In Response: Julia Couzens


For someone normally adept at writing, I have been digging deep to find my words.  As the days roll by, with politicians scrambling to explain away or conceal the catastrophic impact Covid-19 is having on our society, our culture, our very lives, I find myself resistant to words. Though I deeply love them, they are social. I find myself turning over scraps of cloth, picking up a suddenly promising inch of twine from the floor, and sifting through nubby bits, touching things.   This is my first response — granular, wary, and mute.

The meaning and impact that art may have in times of crisis may also be granular and incremental.  Art’s nature is exploratory, peripheral to modernity’s linear progress and unilateral systems of thought.  I think its meaning might sprout from the cracks in life, visualized and embodied in a non-programmatic manner.   In the coming weeks, months, and years ahead we will be re-opening and returning to community life.   The richness of art includes its lessons about plurality and what we value, toggling back and forth between the practical and the aesthetic.  This moment is a chance to look at what is genuinely and morally sustainable, what is local, how we use our time, and what we can hold in our hand.  What survives and what is lost will be determined by our true convictions.  If we are lucky, and if we are willing to be open, from the wreckage we can get to higher ground.




With the exception of a miserable Internet connection, I am fortunate to live and work in the country.  My studio is the ground floor of the house so once I feed the dogs, cat, chickens and set the hoses I’m in the studio bothering at something.  Often in pajamas.  Social distancing has always been my norm.  No one just “drops by.”  Staying connected to my community takes effort, and usually requires a four to five hour round trip commute.  But writing about and supporting the work of other artists is the springboard that gets me there.  That is my social practice as well as enlightened self-interest if I am being honest.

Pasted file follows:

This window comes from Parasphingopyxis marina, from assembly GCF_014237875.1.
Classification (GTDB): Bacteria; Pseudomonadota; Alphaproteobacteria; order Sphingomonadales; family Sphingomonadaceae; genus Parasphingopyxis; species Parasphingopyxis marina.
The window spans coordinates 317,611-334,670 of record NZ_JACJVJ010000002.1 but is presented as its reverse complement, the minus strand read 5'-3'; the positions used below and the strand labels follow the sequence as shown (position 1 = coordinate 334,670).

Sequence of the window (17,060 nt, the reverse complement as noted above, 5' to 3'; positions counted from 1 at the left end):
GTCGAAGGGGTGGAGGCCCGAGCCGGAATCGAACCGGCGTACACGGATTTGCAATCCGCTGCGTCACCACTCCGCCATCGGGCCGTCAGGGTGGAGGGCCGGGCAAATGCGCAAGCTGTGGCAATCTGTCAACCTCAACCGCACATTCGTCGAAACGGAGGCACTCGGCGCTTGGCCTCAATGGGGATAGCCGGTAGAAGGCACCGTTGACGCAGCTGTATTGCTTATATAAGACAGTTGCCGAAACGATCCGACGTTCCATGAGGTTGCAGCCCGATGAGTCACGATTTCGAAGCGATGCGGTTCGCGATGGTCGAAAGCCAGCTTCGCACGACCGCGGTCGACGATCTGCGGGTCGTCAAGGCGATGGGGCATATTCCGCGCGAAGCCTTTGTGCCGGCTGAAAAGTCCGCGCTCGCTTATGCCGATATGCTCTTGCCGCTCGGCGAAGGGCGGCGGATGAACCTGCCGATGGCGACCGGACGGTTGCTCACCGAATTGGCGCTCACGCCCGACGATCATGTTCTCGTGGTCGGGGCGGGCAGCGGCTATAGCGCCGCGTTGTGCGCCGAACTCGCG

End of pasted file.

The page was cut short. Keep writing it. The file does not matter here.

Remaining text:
I am mostly at sea in the studio, adrift in reverie on good days, awash in doubt on the bad.  But forty years of working has taught me that moves come from failure and from the work I make while waiting in the wings.  These are creative truths that can be brought to our community life.  I don’t think we should hold on to “back to normal” or rebuild old orders and routines.  My best work comes from letting go of what I know.  Not knowing is the richest place to be if we are willing to let go and evolve, if we are willing to let these current events change us.

The generous outpouring of energy and artist-created opportunities that are posted almost daily is hugely moving to me.  I don’t see artists waiting, I see artists creating alternative ways to circulate work and to keep its lifeblood moving.   Tolstoy said, “art is an organ of human life.”  To that I will pick up yet another nubby studio scrap and say, “amen.”



Julia Couzens Artist Page

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